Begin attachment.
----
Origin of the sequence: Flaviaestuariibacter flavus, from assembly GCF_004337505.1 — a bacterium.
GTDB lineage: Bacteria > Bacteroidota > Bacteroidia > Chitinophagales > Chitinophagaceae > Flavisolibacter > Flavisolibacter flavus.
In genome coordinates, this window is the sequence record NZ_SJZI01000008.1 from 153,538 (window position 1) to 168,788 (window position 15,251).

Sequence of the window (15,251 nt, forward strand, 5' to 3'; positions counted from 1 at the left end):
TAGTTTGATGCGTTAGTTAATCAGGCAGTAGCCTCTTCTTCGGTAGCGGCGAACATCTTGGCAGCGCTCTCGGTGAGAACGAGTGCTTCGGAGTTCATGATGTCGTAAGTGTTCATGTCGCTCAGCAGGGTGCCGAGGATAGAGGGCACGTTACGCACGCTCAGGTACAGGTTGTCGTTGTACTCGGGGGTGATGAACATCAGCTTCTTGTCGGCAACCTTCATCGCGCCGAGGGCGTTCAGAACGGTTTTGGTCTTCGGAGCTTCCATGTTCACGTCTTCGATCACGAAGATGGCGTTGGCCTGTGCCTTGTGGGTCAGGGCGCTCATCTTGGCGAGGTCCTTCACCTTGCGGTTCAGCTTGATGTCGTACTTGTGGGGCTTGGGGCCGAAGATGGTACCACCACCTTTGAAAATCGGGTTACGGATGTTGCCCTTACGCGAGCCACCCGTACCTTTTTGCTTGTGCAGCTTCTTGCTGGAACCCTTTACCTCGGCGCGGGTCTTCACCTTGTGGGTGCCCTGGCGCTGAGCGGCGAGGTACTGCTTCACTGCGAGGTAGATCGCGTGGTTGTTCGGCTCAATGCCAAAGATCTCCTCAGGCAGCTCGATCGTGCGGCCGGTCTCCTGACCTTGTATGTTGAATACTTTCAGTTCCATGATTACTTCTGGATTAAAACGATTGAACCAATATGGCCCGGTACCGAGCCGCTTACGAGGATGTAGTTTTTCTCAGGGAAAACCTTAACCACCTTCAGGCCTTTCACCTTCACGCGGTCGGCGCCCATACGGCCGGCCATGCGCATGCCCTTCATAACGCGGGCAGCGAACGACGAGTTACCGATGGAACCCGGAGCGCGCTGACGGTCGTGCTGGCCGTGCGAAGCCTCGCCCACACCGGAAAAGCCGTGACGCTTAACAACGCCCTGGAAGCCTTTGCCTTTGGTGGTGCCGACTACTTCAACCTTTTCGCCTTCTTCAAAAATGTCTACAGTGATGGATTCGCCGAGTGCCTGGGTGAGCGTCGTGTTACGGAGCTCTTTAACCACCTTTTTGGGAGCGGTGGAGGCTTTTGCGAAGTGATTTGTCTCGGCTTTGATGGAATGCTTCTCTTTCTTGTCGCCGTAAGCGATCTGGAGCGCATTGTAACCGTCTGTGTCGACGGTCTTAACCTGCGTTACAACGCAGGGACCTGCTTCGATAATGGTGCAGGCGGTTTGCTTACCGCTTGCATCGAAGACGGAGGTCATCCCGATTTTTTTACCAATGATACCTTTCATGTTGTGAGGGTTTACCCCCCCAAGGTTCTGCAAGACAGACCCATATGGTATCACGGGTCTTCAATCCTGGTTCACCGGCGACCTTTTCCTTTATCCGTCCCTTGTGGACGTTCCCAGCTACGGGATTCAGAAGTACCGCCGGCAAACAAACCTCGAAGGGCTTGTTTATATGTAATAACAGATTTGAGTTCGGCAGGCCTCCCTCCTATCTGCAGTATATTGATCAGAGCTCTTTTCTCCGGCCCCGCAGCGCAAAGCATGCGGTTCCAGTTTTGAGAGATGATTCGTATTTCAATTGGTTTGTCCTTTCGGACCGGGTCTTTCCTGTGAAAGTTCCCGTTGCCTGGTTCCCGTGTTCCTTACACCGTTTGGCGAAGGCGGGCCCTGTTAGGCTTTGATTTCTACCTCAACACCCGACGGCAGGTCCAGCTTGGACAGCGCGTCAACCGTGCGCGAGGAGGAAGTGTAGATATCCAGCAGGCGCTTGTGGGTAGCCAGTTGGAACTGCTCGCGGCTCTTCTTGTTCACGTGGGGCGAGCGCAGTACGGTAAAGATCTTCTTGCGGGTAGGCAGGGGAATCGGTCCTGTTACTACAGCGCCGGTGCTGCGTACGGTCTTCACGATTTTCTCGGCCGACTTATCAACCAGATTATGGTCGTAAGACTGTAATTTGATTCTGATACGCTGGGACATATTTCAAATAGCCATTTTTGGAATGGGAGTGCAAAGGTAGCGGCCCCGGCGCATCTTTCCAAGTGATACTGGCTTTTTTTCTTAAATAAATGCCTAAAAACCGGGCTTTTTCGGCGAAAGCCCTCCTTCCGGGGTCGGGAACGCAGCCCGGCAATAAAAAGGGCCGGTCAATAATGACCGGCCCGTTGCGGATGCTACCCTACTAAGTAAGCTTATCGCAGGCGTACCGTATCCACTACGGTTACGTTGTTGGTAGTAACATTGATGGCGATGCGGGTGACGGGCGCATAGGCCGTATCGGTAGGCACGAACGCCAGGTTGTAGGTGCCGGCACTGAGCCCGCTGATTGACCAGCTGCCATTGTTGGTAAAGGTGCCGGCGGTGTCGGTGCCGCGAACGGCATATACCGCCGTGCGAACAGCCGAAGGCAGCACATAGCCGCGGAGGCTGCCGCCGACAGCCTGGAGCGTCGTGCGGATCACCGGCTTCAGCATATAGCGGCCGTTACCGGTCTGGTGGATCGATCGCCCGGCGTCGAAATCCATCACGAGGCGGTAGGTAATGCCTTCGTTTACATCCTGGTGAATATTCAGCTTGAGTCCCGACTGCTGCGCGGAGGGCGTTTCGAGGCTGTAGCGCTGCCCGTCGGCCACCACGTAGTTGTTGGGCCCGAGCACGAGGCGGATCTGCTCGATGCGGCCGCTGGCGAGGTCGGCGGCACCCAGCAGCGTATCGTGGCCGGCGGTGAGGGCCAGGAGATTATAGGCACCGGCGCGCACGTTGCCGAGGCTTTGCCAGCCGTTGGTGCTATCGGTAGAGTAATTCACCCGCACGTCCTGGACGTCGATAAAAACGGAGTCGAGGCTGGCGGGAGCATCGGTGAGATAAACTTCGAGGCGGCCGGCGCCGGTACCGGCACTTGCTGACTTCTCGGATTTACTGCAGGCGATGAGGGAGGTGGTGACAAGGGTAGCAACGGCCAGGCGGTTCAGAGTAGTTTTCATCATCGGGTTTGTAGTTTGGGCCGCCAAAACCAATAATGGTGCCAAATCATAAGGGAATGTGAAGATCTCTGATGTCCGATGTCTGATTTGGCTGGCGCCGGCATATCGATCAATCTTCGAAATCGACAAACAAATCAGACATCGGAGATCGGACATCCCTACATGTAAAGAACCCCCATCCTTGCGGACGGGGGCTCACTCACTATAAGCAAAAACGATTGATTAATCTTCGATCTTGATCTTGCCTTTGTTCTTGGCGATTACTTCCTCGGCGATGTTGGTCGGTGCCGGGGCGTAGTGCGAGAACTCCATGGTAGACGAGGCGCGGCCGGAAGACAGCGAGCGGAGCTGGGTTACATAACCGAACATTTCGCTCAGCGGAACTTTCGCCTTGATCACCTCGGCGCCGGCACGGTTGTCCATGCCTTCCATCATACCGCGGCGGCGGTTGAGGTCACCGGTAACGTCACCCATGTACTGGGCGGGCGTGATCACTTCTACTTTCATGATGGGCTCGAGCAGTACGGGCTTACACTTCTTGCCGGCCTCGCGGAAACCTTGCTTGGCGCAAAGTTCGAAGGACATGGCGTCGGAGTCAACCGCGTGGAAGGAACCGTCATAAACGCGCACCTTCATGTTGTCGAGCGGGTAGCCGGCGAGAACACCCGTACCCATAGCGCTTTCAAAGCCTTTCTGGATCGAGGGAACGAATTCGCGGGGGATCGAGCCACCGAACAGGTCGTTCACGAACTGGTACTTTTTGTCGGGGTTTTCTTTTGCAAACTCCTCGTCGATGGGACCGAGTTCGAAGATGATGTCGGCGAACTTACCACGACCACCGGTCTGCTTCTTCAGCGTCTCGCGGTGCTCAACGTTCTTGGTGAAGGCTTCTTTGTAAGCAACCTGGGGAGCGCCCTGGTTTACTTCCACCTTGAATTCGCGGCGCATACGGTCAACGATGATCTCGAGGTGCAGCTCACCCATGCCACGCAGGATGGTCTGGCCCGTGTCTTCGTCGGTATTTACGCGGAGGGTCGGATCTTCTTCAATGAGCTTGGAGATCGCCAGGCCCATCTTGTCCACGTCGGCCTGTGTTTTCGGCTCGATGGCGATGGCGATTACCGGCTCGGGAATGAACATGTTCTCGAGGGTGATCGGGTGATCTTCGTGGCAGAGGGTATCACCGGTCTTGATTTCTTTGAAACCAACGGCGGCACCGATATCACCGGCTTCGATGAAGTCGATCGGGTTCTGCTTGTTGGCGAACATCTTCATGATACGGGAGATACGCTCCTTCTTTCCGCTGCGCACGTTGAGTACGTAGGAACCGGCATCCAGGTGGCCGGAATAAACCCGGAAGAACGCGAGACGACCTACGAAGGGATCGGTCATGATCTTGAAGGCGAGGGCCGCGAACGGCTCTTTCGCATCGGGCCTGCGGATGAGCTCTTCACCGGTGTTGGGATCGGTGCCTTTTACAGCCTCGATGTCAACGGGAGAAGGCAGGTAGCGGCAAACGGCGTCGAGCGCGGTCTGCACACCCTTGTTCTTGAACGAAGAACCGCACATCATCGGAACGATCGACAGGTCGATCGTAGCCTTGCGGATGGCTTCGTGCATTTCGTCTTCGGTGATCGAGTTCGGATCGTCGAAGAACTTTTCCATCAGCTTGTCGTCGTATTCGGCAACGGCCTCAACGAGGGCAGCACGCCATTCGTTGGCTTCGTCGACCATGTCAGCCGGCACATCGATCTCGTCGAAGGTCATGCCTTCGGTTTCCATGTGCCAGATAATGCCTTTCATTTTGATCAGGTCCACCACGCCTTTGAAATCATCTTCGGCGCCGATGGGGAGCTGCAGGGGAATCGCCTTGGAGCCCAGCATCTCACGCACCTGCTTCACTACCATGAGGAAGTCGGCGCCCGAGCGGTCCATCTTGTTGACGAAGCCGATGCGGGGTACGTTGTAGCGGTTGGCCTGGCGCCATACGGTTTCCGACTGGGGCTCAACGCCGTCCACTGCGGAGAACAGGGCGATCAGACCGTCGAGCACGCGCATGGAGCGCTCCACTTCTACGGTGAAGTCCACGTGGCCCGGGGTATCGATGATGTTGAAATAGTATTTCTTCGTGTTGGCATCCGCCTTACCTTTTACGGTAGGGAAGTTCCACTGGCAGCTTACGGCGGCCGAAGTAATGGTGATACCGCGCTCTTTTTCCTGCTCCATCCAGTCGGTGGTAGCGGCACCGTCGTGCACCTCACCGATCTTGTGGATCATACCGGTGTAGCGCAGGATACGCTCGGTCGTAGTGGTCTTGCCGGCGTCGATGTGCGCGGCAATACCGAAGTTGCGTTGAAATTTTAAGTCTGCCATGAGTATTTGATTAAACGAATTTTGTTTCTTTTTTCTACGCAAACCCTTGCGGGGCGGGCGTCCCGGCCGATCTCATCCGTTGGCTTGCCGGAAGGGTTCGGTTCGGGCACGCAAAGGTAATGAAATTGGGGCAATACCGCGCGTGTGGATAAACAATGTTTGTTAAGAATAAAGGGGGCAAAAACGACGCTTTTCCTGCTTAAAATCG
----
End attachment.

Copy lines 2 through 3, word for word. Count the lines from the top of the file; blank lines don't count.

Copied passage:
GTDB lineage: Bacteria > Bacteroidota > Bacteroidia > Chitinophagales > Chitinophagaceae > Flavisolibacter > Flavisolibacter flavus.
In genome coordinates, this window is the sequence record NZ_SJZI01000008.1 from 153,538 (window position 1) to 168,788 (window position 15,251).